Textile show offerings play to renewed color, heightened performance


HIGH POINT — The fall 2022 Interwoven show was bustling with new textiles and trends as brands focused on refreshed color stories and showcasing sustainability and performance journeys.

‘Ultimate performance’

The fourth-generation family business, Nassimi, launched new patterns in two collections and highlighted its Supreen performance fabric line. Additionally, Nassimi is transitioning its core line to be PFAS free.

Three new patterns debuted in the Resilience TX brand, including Carlise, a coral boucle; Christy, a soft chenille; and Beekman, a clean velvet. Nassimi also added three new fabrics to the Writers Block collection, each named after famous writers: Morrison, Kelton and Bradberry.

“We don’t bring anything to the market until it is fully tested and fully vetted, and we know that it will perform for many years,” said Debbye Lustig, vice president of design, Nassimi. “Stain repellant is not what makes a fabric perform, it’s the 100,000 double runs or more for abrasion, the seam slippage being 40 pounds or more, and superior pilling qualities. Supreen is really where we see the future; it’s the ultimate performance fabric.”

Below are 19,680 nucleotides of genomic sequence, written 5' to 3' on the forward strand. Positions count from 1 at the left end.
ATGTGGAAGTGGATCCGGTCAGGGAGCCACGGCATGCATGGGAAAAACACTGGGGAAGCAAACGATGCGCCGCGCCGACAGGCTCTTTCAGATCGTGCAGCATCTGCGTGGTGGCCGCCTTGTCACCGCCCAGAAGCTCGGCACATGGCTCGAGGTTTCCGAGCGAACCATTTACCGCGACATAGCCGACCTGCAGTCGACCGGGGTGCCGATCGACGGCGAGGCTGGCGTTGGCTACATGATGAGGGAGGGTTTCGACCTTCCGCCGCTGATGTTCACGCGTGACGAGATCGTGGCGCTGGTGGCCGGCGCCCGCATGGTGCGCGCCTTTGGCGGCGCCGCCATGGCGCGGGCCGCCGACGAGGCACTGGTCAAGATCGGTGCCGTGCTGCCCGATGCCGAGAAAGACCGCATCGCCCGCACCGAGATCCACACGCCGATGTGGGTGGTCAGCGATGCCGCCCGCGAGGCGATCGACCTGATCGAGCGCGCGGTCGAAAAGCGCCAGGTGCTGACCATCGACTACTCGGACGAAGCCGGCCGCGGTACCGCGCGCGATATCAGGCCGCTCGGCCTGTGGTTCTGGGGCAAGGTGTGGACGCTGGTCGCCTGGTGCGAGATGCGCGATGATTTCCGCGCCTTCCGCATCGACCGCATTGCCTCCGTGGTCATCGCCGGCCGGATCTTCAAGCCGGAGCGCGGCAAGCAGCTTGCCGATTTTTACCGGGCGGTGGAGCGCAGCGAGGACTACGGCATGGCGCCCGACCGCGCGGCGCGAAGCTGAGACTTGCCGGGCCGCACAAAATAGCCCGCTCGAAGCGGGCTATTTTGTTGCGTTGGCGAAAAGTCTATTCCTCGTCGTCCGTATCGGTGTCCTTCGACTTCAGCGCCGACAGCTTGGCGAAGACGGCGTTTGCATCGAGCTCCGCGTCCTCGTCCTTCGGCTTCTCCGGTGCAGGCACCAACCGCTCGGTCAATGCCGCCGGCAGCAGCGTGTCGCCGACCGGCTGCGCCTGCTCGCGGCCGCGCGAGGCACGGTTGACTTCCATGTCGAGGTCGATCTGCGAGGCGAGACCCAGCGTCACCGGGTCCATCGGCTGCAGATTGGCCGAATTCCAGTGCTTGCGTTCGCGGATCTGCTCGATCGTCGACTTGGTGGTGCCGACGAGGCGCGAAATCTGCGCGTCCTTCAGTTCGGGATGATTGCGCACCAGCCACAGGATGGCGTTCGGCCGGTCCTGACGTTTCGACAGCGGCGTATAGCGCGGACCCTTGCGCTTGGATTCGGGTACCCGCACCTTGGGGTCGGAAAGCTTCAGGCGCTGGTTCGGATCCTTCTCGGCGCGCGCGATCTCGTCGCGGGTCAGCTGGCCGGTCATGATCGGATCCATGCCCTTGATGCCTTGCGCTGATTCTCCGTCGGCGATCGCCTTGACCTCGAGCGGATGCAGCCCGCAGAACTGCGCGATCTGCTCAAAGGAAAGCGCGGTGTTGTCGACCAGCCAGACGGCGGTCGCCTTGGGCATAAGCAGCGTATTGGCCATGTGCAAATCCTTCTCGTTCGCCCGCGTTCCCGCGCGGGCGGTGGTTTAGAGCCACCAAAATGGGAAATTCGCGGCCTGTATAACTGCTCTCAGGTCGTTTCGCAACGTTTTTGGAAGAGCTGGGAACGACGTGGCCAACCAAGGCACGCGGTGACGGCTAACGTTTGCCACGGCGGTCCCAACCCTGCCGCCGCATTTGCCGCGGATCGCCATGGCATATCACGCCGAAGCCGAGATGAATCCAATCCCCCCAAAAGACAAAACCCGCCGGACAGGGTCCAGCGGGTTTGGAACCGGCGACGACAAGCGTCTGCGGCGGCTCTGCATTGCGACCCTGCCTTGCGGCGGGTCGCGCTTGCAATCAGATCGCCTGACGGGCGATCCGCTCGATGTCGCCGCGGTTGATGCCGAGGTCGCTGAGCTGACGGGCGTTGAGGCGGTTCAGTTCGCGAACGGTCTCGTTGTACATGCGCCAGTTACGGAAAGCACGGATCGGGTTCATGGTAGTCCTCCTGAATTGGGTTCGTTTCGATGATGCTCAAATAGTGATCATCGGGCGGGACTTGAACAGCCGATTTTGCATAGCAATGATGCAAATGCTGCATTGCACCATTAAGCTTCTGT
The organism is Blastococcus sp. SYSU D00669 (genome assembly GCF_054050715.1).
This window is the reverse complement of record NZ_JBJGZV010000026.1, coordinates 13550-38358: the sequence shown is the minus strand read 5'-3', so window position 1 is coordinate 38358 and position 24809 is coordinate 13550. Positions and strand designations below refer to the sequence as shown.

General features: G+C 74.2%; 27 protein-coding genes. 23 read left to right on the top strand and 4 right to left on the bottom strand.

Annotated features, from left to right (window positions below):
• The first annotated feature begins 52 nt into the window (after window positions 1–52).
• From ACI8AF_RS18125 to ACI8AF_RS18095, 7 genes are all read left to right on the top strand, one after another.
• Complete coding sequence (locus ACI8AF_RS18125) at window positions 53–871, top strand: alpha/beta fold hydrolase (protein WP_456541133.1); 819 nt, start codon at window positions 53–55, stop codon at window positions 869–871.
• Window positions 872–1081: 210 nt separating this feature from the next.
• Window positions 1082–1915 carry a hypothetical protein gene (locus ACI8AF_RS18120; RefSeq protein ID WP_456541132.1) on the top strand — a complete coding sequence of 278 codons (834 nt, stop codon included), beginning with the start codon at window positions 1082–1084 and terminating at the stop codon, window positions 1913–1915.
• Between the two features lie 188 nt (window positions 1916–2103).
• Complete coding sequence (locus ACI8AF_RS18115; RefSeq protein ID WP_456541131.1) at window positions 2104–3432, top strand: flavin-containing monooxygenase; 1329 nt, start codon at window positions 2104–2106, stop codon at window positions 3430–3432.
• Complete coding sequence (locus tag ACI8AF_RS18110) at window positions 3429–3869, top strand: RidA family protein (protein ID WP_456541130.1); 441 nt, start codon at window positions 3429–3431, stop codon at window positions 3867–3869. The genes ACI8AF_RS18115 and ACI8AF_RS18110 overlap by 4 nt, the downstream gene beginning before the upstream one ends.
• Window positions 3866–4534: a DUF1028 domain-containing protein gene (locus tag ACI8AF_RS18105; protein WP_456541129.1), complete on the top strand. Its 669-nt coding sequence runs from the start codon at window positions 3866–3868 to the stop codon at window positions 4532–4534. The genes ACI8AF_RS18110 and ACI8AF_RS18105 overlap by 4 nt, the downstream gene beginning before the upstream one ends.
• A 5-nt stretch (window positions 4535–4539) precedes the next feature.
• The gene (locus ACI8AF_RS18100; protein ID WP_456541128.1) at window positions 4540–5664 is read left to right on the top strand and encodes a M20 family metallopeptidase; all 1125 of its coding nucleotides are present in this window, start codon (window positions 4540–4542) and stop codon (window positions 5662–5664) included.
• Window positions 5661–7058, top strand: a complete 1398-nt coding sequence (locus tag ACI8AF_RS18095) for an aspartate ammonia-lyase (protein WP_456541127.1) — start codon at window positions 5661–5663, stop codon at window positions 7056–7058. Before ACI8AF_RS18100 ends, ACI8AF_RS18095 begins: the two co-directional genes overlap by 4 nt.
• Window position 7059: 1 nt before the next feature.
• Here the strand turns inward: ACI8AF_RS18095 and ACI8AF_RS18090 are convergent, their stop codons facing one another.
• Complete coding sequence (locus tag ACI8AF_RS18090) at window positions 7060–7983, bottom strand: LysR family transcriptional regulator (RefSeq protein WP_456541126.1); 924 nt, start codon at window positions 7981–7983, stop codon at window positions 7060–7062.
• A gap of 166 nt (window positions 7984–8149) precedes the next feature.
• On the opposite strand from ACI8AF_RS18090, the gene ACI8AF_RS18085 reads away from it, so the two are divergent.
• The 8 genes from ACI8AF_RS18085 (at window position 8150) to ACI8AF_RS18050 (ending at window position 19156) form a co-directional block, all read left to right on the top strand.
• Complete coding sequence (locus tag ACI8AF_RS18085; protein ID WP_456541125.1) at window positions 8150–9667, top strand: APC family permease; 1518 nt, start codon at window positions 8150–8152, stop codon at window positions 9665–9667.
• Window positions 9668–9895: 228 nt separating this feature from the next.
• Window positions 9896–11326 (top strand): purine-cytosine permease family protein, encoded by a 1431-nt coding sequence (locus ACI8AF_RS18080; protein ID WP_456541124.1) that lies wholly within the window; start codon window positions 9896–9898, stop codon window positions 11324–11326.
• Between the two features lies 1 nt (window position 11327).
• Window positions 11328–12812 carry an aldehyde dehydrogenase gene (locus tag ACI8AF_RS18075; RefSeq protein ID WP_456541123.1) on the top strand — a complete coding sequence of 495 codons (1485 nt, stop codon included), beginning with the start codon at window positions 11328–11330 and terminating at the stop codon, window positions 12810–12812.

Supreen utilizes a multi-step production method, in which after the polyester fabric is woven to the performance specifications and dyed, it is then purified in a patented process that removes more than 99% of all contaminants. The fabric is then immersed in a silicone solution that embeds a thin layer into the fibers and a performance polyurethane backing is thermo-bonded to the fabric.